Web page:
• Equipment checks. Always schedule a monthly equipment check so that you can be sure that every part of your tank is functioning properly. Over time, you may notice that your tank heater does not provide as much heat as it used to, or that your air pump valves need replacement.

Catching faulty equipment before its too late can be the only way to skirt disaster, which is why effective long term aquarium maintenance is necessary. If you can catch and replace defective equipment before it affects the livelihood of your fish, you stand a good chance of keeping your aquarium in excellant condition for years to come.

• Filter cleaning. Although you spent time and energy cycling your tank so that beneficial bacteria could grow on your sponge filter, you should regularly clean off the filter so that water flow does not get obstructed. If you have this kind of filter, it is easy to clean without losing all of the helpful bacteria.

Removing your sponge filter and rinsing it in the same water you use in your tank is the best way to remove unwanted particles without harming the bacteria on the sponge. This is vastly preferable to replacing the sponge or wiping it perfectly clean, since that would require you to cycle your tank again afterwards from scratch.

The best thing to do is to schedule your filter cleaning several days apart from your tank cleaning so that there are enough beneficial bacteria present to keep your fish happy in the process. If you have a large tank with several filters, stagger your filter cleaning so that there is enough time for bacteria to grow back on the freshly cleaned filter before you clean the next one.

See also how to clean a tank

Annual maintenance tasks for long term aquarium maintenance

Keeping your aquarium freshly cleaned on a monthly basis can help reduce the chance of having to replace major elements of your aquarium on an annual basis, but it is important, nonetheless, to give your entire aquarium a quality once-over in order to be certain that the environment is ideal.

The following list of tasks should be exercised at least once a year, although many experienced aquarists suggest that a bi-annual check once every six months is even better for effective long term aquarium maintenance, depending on the complexity of your tank and its bio-load.

• Change your light bulbs. While it may seem like your aquarium lighting setup is working perfectly fine, you may want to change your lights at least once a year. Even if the lamps appear to be working just as well as the first day you bought them, they may not be providing the same ultraviolet frequencies as before, hindering your aquarium’s reproduction of natural daylight.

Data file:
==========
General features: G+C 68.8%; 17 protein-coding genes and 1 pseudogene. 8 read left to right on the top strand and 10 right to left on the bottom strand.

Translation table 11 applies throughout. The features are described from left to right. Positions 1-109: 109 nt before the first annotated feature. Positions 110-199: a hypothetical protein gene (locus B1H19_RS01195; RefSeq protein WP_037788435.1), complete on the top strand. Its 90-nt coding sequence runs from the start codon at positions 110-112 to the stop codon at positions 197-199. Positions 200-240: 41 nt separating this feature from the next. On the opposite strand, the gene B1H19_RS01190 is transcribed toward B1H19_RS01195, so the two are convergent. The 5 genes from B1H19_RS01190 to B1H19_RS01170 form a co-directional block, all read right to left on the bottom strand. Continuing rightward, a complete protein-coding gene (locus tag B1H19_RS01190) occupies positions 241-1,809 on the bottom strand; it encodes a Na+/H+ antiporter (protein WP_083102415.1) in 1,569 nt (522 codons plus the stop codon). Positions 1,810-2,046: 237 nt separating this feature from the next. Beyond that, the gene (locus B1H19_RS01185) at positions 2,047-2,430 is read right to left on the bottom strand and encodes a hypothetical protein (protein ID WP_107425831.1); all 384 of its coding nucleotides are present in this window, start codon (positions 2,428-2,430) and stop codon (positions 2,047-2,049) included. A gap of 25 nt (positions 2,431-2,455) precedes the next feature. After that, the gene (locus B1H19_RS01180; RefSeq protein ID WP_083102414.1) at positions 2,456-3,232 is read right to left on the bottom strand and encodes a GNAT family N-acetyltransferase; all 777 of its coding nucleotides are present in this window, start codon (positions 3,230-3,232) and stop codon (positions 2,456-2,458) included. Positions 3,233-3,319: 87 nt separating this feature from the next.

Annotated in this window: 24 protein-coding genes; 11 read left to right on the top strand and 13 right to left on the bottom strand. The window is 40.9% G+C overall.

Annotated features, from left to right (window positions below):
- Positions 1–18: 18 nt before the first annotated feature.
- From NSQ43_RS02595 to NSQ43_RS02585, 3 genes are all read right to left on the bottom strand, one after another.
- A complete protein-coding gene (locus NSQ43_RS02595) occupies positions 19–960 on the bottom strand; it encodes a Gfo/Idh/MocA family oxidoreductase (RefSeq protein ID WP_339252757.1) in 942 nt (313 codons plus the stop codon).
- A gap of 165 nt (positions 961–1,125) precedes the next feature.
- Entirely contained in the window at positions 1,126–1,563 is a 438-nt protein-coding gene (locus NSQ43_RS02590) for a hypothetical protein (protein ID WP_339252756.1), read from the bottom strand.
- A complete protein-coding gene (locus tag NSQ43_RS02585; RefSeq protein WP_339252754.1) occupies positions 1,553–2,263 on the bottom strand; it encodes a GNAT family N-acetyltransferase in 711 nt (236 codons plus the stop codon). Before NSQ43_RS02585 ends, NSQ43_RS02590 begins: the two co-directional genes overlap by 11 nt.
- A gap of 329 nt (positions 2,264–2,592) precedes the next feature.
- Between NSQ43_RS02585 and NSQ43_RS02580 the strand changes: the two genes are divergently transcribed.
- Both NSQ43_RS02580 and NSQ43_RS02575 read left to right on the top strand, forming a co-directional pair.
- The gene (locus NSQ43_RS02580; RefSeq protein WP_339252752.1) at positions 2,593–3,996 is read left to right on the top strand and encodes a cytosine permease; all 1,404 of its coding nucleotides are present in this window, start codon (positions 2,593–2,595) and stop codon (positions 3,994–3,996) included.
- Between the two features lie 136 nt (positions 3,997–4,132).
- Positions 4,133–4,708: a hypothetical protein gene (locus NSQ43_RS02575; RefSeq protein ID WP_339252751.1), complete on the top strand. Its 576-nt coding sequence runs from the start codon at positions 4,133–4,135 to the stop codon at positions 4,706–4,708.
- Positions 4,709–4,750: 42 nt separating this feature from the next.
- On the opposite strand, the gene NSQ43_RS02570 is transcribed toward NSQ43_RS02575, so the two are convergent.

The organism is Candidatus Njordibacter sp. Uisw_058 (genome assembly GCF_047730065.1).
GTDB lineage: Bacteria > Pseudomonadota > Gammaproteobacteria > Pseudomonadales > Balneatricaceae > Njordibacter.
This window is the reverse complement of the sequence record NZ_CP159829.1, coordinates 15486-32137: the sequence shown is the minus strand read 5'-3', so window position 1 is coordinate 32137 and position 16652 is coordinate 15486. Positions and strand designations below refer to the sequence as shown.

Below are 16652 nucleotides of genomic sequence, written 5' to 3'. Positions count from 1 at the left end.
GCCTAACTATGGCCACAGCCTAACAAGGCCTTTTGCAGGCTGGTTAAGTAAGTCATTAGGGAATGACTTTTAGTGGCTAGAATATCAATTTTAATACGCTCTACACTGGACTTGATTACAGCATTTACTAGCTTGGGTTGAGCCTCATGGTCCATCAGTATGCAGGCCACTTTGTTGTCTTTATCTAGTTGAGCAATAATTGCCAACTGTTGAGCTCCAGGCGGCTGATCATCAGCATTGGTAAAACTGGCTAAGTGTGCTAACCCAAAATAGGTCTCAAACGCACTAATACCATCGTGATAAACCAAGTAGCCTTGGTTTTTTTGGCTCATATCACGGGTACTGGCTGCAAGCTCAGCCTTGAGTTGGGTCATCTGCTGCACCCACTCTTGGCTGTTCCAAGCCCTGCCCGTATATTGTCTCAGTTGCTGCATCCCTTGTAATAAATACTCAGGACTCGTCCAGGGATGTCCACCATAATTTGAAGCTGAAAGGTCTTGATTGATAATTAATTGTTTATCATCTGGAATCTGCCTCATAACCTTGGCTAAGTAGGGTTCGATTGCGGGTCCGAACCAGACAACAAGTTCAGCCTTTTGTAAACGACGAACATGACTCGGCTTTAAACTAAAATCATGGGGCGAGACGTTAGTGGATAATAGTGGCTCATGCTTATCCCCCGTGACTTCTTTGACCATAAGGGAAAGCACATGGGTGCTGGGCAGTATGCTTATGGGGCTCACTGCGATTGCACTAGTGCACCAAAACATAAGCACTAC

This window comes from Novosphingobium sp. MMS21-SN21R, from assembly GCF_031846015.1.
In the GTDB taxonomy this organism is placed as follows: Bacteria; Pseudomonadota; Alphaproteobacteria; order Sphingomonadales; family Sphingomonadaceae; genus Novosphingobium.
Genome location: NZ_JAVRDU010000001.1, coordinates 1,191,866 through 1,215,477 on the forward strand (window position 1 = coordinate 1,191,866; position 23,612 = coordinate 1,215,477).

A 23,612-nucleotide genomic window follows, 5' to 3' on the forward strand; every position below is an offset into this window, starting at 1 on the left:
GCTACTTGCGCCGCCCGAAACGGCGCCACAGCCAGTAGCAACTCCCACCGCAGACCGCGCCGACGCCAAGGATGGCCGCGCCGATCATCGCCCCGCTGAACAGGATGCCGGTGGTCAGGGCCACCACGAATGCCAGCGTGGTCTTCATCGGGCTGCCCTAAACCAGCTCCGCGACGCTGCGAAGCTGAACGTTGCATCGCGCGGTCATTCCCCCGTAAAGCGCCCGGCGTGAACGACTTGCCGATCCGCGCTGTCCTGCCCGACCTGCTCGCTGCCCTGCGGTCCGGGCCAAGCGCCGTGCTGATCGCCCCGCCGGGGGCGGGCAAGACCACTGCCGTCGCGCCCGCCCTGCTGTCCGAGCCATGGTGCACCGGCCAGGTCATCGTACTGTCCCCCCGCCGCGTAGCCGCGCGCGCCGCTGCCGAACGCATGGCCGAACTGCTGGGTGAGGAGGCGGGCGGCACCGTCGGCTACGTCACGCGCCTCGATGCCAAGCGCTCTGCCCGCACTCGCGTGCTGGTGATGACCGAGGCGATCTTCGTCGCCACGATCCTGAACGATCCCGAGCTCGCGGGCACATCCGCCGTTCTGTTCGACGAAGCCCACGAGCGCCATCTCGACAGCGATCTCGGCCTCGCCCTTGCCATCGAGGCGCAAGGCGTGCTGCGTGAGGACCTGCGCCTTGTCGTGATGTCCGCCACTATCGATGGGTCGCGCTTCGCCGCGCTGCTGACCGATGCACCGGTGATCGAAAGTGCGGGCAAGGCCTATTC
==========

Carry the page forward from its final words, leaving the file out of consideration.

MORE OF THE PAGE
• Check your pumps and filter mechanisms. While you should be cleaning the actual filter media of your tank once a month, the mechanical elements responsible for water flow also need some regular attention. A specialised tubing brush can help you wipe away any debris that may have gotten into the motor or impeller of your setup.

Some pumps may require annual lubrication in order to work properly. If you discover that any of these parts are cracked, damaged, or otherwise working improperly, they should be replaced as soon as possible. Effective long term aquarium maintenance requires that these parts are kept in pristine working order.

• Examine your fish. Your aquarium is nothing without your fish, so it is important to give them a close visual inspection at least once a year, though preferably even more frequently. Look especially for signs of sickness in your fish. You may want to set up a hospital tank for your ill fish so that they do not infect the rest of the community.

This could also be a convenient time to exchange some fish. Unwanted residents of your tank can be sold off and replaced with different, more interesting fish that can give you a new appreciation for your aquarium.

• Close search for rot and decay. If you have been properly taking care of your monthly long term aquarium maintenance tasks, you should not have any major problems with dead plant matter or decayed fish food in your tank. However, it is important to regularly give your tank an especially close look in order to be sure.

Dead fish, of course, should be immediately removed as soon as they are discovered. The same, however, goes for any decaying or rotting material in your tank. Any of these can seriously affect the water quality if left in the tank, and lead to sick or dying fish, as well as greater long term aquarium maintenance complications later on.